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Here’s another great article for you from Mark Hunter, The Sales Hunter. They’re great sales tips for you to use when contacting customers over the phone, but I want you to also look at these as great tips you can use in phone interviews for medical sales, laboratory sales, pharmaceutical sales, imaging sales, biotech sales, medical device sales, or any health care sales job. Think of your job interview the same as you would a sales call–only here, the product you’re selling is you. You want the customer (the hiring manager) to buy your product (hire you). Keeping this kind of perspective is extremely effective.
Phone Sales Tips:
Phone Sales Tips When Contacting Customers
■ Never ask if it’s a good time to talk. This gives the other person a perfect excuse to end the call. If you are unsure if the person has time to talk, then state up front that the phone call will only take 3 minutes. When you give the person an exact time be sure you time the call. After the allotted time, tell the customer you’re at the end and ask them if they would like to continue or reschedule. Using this practice allows you to demonstrate how much you respect their time.
■ Ask questions. People will never hang up on themselves.
■ Use the person’s name at least 3 times in every phone call. Who doesn’t like to hear their name said?
■ When greeting people on the telephone, avoid using their last name. It makes the call seem too formal. Your objective should be to have a casual conversation, in the same way you would talk to a good friend.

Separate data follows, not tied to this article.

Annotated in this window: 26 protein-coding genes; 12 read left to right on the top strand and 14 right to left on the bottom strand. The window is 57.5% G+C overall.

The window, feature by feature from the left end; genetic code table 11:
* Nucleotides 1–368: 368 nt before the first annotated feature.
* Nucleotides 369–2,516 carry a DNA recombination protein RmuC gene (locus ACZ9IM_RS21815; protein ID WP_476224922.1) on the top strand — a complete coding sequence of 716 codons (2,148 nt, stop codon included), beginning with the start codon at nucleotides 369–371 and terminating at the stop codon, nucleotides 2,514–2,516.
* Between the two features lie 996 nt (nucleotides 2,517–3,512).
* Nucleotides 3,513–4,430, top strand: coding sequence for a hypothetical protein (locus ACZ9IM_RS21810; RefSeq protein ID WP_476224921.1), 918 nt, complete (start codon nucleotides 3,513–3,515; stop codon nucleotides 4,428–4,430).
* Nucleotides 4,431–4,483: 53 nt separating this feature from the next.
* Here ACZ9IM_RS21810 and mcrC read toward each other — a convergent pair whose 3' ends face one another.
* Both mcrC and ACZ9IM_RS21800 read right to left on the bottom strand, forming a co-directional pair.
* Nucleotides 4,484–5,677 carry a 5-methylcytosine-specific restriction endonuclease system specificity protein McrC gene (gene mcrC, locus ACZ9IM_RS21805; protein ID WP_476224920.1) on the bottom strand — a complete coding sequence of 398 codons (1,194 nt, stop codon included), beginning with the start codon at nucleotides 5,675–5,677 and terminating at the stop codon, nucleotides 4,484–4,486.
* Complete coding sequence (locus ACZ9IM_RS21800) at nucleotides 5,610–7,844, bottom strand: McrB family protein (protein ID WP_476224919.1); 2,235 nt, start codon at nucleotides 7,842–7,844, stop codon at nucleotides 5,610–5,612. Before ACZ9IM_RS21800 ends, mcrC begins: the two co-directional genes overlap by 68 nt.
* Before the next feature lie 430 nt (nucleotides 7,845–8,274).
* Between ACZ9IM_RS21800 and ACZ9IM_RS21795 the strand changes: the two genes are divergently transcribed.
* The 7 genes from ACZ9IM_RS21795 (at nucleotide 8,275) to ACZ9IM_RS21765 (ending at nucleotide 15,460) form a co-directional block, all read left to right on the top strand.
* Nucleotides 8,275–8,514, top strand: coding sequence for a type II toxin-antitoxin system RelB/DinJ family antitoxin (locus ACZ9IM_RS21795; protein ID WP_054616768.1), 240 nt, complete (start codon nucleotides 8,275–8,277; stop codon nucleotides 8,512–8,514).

■ Use visually descriptive words to help paint a picture of what you’re saying. A phone conversation doesn’t have to be boring and stale.
■ When starting a new telephone conversation, always give your first and last name. Never assume the person you’re talking to is going to recognize your voice or think you’re the only one with your first name.
■ Watch your facial expressions by placing a mirror in front of you when you talk. It’s amazing how they come through over the phone.
■ Add energy to your phone calls by standing up. Nobody likes talking to a “blah” person. People who have good posture tend to come across more enthusiastic than those who don’t.
■W hen you end a conversation, always summarize it in the same way you would end a live meeting. By doing so, you can prevent misinterpretation of your discussion.
■ Always allow the other person to have the final comment or question. Just because you’ve asked all your questions doesn’t mean the other person has asked all of his.
■ Avoid negotiating over the phone, use it as a means to introduce information and to follow up or confirm information. It’s impossible to truly read body language over the phone and thus you lose a major negotiating tool. A phone call however can be an excellent way to introduce a new idea you would like to receive some feedback on. Many times it will allow feedback to be gained in a less threatening manner than if it were to occur in a traditional sales call.
■ Never use a speaker phone with a customer even if they say it is fine with them. Speaker phones add to the perception the conversation is not important enough to capture 100% of the person’s attention. (Only exception of course is if there is a group involved.)
Mark Hunter, “The Sales Hunter”, www.TheSalesHunter.com, © 2007